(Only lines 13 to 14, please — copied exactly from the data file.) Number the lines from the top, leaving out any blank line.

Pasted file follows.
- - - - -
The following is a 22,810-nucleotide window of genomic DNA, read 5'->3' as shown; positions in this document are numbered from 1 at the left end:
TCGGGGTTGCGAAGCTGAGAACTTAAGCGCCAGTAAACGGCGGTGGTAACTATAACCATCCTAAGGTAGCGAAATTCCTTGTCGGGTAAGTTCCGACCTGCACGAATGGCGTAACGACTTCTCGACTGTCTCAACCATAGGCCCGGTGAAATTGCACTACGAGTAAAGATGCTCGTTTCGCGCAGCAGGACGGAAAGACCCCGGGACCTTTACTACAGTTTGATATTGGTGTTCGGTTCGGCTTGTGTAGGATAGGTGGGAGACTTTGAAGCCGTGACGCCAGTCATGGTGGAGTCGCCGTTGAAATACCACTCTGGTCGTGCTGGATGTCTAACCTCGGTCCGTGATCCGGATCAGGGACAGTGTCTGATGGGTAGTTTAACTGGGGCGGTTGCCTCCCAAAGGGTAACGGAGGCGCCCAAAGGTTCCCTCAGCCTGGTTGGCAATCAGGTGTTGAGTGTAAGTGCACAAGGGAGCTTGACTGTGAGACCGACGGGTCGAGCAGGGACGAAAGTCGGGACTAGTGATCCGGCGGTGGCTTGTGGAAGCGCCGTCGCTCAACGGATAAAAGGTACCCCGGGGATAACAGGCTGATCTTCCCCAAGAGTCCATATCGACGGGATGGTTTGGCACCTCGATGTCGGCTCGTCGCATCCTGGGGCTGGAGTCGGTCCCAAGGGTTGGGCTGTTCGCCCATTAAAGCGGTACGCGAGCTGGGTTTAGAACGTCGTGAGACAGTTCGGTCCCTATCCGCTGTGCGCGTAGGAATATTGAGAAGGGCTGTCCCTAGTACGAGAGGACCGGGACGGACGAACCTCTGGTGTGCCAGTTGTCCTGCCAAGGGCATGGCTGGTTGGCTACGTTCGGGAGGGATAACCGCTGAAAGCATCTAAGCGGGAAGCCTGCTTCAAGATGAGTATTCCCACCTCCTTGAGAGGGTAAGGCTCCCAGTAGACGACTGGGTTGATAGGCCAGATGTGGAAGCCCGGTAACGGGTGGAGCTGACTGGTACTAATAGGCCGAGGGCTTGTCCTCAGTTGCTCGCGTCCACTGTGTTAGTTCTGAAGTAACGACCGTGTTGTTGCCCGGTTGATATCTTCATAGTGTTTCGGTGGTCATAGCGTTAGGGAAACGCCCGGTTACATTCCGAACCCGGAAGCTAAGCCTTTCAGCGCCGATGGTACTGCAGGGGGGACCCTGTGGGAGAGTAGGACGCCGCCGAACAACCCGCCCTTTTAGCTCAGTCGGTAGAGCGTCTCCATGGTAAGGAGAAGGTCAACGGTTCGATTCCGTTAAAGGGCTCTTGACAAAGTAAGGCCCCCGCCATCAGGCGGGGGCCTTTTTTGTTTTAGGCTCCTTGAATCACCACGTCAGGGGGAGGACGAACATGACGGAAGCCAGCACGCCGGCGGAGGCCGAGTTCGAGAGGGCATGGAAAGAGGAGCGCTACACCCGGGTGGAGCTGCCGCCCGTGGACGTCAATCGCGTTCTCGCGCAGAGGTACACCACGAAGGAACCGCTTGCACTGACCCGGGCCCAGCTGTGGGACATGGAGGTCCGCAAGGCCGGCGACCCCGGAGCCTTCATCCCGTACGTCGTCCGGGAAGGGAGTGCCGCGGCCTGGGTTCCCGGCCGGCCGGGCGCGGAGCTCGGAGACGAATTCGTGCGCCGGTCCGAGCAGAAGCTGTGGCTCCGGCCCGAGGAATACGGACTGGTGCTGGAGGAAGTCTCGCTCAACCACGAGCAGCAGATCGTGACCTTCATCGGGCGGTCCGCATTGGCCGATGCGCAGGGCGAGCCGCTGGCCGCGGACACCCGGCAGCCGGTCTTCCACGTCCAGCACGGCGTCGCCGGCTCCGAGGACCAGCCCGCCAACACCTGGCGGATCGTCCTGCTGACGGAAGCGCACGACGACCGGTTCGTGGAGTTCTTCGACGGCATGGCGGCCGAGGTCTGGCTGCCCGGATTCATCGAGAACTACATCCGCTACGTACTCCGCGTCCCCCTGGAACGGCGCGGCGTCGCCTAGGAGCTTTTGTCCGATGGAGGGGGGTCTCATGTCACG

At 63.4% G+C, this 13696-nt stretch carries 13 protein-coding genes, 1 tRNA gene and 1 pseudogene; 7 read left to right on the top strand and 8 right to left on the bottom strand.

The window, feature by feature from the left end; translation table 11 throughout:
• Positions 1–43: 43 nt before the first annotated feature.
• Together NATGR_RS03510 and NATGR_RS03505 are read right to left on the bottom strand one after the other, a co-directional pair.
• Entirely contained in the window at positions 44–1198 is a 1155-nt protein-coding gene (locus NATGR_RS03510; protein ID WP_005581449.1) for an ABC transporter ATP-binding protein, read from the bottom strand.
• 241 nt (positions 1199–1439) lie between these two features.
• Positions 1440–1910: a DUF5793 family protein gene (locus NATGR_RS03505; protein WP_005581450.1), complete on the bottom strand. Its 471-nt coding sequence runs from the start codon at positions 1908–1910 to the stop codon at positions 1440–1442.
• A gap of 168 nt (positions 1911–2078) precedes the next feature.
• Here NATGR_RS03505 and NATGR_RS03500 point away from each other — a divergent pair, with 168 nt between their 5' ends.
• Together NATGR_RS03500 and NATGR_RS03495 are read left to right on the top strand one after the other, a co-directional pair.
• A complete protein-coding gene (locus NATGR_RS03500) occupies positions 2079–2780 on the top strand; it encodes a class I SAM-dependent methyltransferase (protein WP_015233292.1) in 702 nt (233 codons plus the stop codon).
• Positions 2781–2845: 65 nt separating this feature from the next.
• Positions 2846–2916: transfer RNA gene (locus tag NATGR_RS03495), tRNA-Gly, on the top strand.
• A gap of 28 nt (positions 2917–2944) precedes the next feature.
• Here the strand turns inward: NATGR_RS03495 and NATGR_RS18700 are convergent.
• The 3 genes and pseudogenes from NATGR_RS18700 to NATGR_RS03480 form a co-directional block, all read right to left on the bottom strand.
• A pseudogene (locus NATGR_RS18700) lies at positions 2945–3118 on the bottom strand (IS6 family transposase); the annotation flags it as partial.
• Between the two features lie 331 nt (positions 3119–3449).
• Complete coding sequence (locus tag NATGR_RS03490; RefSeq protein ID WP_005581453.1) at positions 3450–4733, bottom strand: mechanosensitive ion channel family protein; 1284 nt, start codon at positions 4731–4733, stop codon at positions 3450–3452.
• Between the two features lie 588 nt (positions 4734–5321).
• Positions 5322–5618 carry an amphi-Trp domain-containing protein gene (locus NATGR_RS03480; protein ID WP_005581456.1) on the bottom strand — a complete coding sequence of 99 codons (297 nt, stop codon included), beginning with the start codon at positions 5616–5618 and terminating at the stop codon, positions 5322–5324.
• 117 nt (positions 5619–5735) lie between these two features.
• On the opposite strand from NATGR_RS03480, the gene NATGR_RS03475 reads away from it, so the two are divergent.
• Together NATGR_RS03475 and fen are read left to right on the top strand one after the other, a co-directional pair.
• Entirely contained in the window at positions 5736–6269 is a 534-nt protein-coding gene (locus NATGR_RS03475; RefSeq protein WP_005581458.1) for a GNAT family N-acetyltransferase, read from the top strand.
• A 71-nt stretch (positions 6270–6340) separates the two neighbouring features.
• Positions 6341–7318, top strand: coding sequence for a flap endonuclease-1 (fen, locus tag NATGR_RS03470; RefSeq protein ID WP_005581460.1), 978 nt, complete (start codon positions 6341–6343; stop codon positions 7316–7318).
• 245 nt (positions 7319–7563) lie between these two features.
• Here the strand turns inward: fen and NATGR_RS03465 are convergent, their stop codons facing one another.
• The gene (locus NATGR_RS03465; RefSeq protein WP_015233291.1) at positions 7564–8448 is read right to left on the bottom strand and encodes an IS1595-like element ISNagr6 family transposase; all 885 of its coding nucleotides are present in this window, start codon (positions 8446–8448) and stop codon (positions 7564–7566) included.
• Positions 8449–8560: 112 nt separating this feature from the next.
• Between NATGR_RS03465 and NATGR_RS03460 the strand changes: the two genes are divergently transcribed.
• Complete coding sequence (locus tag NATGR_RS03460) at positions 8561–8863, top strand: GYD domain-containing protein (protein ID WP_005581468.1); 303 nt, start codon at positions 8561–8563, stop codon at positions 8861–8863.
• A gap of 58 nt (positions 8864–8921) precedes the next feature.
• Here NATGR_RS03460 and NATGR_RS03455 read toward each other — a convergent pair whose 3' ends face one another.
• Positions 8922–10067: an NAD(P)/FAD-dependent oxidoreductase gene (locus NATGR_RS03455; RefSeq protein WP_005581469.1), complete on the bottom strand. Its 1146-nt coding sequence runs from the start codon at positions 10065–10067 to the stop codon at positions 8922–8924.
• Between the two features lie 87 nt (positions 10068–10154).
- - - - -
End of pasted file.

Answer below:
• A complete protein-coding gene (locus NATGR_RS03500) occupies positions 2079–2780 on the top strand; it encodes a class I SAM-dependent methyltransferase (protein WP_015233292.1) in 702 nt (233 codons plus the stop codon).
• Positions 2781–2845: 65 nt separating this feature from the next.